Although they’re just small rectangular objects in our pockets, smartphones are leading to significant shifts in how we interact with the world. So how do you keep your smartphone from harming your connection to others?
Don’t replace face-to-face interactions with electronic interactions ample research shows that building strong social relationships is one of the best things we can do for our mental and physical, and it may be easier and faster for us to build these relationships in person. Engaging in face-to-face social interactions tends to improve our mood and reduce depression.
Don’t use your phone when you’re with other people.when we use our smartphones during social interactions, we also diminish our own experience so keep your phone out of sight during meaningful conversations.
Refraining from using your phone might not be enough in certain situations. The ability to be present and listen attentively is key to build trust with others.
If we can’t do that, we risk the health of our relationships—something to remember the next time you’re having an important conversation.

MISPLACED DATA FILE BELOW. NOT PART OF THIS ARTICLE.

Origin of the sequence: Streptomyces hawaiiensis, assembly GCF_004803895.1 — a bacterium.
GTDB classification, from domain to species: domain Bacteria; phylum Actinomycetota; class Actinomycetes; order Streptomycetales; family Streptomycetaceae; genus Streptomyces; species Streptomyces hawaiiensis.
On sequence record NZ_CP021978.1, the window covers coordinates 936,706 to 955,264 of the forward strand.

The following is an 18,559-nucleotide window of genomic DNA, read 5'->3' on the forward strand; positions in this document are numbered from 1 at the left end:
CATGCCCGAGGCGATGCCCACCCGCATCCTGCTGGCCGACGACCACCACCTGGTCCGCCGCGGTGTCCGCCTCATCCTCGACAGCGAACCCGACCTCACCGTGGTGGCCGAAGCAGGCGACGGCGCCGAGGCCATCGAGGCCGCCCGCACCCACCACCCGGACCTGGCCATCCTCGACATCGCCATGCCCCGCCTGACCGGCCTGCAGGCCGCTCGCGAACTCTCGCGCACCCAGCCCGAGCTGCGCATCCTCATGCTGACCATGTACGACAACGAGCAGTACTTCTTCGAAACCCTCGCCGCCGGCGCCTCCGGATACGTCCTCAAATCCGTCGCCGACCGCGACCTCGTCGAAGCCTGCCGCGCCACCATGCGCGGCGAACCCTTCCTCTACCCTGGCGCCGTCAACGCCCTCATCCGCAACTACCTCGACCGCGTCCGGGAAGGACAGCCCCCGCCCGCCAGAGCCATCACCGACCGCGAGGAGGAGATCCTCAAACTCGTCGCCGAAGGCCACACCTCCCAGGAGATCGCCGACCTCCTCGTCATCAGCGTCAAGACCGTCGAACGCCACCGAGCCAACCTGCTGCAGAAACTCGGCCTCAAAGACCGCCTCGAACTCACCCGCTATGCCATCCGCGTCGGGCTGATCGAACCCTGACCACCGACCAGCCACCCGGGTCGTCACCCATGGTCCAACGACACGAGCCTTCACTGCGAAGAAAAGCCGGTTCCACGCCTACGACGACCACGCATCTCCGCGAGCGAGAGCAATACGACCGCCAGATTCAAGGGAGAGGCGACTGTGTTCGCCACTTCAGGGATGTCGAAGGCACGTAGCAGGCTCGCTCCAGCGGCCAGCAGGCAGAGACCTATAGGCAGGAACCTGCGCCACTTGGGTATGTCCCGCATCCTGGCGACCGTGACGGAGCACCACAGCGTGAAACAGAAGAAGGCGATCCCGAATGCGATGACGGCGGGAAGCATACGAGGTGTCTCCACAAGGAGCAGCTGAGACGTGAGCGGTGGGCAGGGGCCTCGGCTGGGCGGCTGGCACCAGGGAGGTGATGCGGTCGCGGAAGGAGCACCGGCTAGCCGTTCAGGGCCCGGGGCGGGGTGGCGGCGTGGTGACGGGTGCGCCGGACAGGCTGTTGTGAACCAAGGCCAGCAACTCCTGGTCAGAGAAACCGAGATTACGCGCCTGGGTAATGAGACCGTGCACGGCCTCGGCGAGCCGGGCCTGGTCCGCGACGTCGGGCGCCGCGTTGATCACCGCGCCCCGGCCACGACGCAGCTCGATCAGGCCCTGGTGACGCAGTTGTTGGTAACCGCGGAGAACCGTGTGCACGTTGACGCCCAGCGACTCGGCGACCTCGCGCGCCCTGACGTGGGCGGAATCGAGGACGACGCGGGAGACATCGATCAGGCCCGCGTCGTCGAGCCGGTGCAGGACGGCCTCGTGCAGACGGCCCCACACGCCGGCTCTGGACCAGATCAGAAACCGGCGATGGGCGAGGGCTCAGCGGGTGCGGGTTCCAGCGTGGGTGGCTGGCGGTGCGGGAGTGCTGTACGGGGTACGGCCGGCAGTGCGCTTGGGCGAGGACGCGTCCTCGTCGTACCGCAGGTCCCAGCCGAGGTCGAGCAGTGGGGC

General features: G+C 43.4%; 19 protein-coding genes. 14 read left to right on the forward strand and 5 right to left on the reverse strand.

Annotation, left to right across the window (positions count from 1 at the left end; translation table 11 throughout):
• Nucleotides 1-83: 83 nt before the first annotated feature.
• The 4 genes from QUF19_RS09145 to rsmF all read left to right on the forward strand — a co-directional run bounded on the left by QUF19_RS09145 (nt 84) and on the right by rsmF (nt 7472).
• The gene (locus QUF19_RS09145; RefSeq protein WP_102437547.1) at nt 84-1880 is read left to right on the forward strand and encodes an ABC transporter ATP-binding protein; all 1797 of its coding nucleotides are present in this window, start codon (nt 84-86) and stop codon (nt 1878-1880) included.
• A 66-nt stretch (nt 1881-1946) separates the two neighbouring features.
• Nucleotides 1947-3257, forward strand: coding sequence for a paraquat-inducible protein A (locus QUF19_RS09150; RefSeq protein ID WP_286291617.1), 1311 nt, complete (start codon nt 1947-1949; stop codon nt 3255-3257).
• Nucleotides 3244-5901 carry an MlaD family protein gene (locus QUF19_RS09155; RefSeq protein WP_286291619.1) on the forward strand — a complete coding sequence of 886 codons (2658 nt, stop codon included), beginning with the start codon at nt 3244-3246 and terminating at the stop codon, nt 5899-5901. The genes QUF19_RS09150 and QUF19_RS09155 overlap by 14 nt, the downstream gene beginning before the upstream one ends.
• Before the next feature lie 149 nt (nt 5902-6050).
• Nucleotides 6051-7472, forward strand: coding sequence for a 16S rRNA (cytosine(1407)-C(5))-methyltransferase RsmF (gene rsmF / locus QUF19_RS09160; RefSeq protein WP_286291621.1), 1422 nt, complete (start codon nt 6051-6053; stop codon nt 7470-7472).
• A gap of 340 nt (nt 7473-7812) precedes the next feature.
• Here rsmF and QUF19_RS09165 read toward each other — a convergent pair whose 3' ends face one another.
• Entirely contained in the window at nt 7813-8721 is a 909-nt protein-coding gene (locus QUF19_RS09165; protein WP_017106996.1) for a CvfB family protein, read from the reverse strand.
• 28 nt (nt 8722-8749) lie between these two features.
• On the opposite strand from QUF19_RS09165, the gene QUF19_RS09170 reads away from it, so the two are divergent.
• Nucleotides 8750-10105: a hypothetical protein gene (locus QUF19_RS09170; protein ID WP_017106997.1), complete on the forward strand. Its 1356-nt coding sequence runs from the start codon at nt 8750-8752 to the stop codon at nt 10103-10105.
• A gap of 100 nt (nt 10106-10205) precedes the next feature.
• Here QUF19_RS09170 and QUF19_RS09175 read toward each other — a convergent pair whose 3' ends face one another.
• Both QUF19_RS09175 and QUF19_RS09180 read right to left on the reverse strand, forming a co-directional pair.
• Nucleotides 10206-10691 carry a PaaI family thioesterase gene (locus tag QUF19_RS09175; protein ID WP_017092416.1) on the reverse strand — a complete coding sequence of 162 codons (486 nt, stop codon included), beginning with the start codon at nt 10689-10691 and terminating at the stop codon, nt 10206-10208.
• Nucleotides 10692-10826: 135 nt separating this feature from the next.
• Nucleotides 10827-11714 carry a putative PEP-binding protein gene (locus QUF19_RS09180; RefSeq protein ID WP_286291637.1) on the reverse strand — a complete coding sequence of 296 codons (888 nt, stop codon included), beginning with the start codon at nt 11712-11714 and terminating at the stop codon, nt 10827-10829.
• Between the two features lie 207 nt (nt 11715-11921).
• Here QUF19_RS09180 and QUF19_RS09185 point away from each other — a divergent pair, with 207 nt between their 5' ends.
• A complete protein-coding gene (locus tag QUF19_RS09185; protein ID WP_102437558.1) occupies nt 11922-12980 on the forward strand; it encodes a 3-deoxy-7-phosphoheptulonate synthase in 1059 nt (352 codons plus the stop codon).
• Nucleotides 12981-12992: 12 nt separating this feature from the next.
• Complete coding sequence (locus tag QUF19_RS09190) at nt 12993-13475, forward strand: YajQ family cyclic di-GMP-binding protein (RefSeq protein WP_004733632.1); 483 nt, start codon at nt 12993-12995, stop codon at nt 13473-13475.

Don’t let your smartphone stop you from socialising with strangers. even seemingly trivial interactions with strangers—like chatting with a barista or cashier—play a big role in how socially connected we feel. How might smartphones affect these interactions? Well, to the extent that we are on our smartphones instead of having casual interactions with others, we miss out on opportunities to connect.
Choosing to reach out to another human being, in many circumstances, can be extremely valuable for our wellbeing and theirs.
If you can’t possibly imagine getting rid of your smartphone, keep this simple advice in mind: Connect with others, mostly in-person, and keep your smartphone stowed away in case of emergencies.